So far so good then. The immediate digital future seems to offer some hope for novelists, and even for big publishers of fiction -- if only the latter can stop living in the past, and cure themselves of the delusion that literary fiction is somehow 'better' than any other kind. For one thing, the print-on-demand model eliminates the nonsense of returns.
In the longer term -- say the next fifty or one hundred years -- I am less hopeful about the novel. In the sense that I think it is a medium in trouble.
Once upon a time, and not so very long ago at that, the poet was king. Byron was the movie star of his day. Swinburne was a household name. But poetry faded away. It didn't die (although various practitioners did their very best to kill it), but it was overtaken by everything else.
Poetry still exists. It's still written -- quite a lot of it. And it's still read -- mostly by people who think they are, or want to become, poets themselves. But it generates no income and brings no worldly fame. This, I suspect, is what may happen to the novel.
As a matter of fact it has already happened to the novel, to some extent. Various commentators have pointed out that, somewhere around the middle of the twentieth century, or slightly before, the world of fiction divided.
As soon as Eng Lit started to be taught in universities, those who made their living by teaching it decided, consciously or unconsciously, that you couldn't expect people to take the subject seriously if it was fun. So they made sure that it wasn't fun. They began to big up -- as the current phrase has it -- books of the most amazing tedium. The novel was split into two major divisions. There was 'serious literature' on the one hand, and popular, commercial fiction on the other.
By and large that's the way it is today. 'Serious literature' is occasionally hyped up, via the Booker and other devices, into a major source of income for publisher and writer, but for the most part it is a minority interest. Popular fiction is what pays the rent.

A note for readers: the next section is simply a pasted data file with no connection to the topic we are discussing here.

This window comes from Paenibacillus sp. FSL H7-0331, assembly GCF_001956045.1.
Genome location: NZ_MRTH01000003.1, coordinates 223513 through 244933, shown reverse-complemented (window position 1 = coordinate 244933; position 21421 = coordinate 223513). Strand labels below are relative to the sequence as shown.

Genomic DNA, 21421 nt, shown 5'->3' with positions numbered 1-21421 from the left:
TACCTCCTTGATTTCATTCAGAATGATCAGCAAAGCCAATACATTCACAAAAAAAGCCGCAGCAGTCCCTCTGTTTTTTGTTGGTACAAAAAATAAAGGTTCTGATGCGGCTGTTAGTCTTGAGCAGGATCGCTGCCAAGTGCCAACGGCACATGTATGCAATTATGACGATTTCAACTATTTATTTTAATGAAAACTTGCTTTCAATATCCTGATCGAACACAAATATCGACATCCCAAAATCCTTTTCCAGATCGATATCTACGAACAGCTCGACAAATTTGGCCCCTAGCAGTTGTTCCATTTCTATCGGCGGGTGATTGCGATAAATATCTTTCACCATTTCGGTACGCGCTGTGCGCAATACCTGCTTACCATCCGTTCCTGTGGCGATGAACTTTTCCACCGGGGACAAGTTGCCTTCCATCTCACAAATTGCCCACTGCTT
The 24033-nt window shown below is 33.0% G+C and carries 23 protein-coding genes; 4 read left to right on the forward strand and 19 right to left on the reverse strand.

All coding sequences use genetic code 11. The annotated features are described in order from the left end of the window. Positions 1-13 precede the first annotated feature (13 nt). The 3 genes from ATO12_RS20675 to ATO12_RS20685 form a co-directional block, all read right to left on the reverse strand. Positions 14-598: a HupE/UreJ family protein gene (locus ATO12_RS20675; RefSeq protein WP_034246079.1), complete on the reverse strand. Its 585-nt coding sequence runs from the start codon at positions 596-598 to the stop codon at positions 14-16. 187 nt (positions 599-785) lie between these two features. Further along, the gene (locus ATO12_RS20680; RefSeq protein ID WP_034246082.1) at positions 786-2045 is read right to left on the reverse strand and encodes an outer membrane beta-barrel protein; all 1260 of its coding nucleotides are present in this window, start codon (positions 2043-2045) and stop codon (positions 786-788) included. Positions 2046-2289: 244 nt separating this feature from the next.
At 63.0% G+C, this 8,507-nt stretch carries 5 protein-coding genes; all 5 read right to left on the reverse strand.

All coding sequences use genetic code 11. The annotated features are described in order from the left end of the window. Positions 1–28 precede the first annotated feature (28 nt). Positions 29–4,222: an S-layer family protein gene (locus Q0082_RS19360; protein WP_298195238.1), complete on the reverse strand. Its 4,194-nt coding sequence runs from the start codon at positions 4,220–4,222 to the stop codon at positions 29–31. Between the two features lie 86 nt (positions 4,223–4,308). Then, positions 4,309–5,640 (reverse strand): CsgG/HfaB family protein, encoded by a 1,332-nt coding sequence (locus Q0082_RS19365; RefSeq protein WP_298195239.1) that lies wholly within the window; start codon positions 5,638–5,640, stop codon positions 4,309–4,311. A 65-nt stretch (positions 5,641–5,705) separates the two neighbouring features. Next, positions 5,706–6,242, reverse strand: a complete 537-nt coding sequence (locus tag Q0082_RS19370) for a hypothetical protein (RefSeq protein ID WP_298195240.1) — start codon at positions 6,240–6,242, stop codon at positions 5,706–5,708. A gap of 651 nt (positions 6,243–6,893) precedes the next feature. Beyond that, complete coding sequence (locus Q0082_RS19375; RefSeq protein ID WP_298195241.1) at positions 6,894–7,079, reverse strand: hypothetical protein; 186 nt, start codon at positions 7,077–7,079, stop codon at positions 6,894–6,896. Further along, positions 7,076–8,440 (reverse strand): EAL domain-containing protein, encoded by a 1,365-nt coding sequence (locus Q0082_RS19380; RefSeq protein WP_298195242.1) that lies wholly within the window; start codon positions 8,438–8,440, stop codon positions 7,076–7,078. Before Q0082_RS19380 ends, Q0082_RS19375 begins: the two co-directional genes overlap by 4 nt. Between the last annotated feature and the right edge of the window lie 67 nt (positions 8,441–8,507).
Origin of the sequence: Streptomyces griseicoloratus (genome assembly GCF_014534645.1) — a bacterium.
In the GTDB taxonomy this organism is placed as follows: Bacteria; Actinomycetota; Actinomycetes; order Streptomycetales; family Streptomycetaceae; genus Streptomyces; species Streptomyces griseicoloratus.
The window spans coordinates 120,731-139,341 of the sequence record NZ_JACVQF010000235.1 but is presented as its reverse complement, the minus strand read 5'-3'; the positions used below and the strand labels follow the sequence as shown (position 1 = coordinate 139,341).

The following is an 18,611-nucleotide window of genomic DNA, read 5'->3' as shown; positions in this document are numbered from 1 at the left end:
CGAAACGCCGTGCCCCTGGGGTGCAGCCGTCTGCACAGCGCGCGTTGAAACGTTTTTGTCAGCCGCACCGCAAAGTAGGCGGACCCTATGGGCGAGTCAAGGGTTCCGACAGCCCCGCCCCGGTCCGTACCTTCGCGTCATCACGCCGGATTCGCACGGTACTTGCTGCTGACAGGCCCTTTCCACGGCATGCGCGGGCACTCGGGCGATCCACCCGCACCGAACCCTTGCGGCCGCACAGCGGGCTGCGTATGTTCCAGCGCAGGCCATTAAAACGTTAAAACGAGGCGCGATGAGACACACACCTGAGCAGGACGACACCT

I suspect that, in decades to come, popular fiction will also continue to lose ground to the other media. The novel will then become, in time, the equivalent of poetry, black and white darkroom photography, the building of model steam engines, and flower arranging. In other words, it will be a minority interest. An interest which arouses deep passion in the hearts of a hard core of enthusiasts, but not one which really shifts the balance of power in the world. Not one which enables more than a handful of people to earn a living, in any capacity.
After perhaps three hundred years of life, the novel will quietly fade into obscurity. It will still be there, just as radio drama is still there, but no one will take any notice. And that really isn't terribly surprising.
What is surprising, when you think about it, is that anyone should ever have imagined that it could be otherwise. The novel was only able to flourish through absence of competition, not because of any great virtue of its own. And when you think about the interactive, virtual-reality entertainments which might soon be on offer, the novel's chances seem slim.
Writing a novel is, even now, a very bizarre enterprise. Why on earth should anyone ever bother to spend a couple of years slogging away at writing one?
The answer, at present, is for fame and fortune: the writer in search of identity. But even today, the statistical likelihood of achieving fame and fortune through writing a novel is so slim that you have to be more or less deranged to imagine that these (in any case questionable) blessings will fall upon you.
One thing is perhaps certain. Even if the novel does fade away, into a quiet state of decrepitude, there will still be writers around who are dumb enough to believe that -- if they just stick at it long enough -- fame and fortune must inevitably be theirs.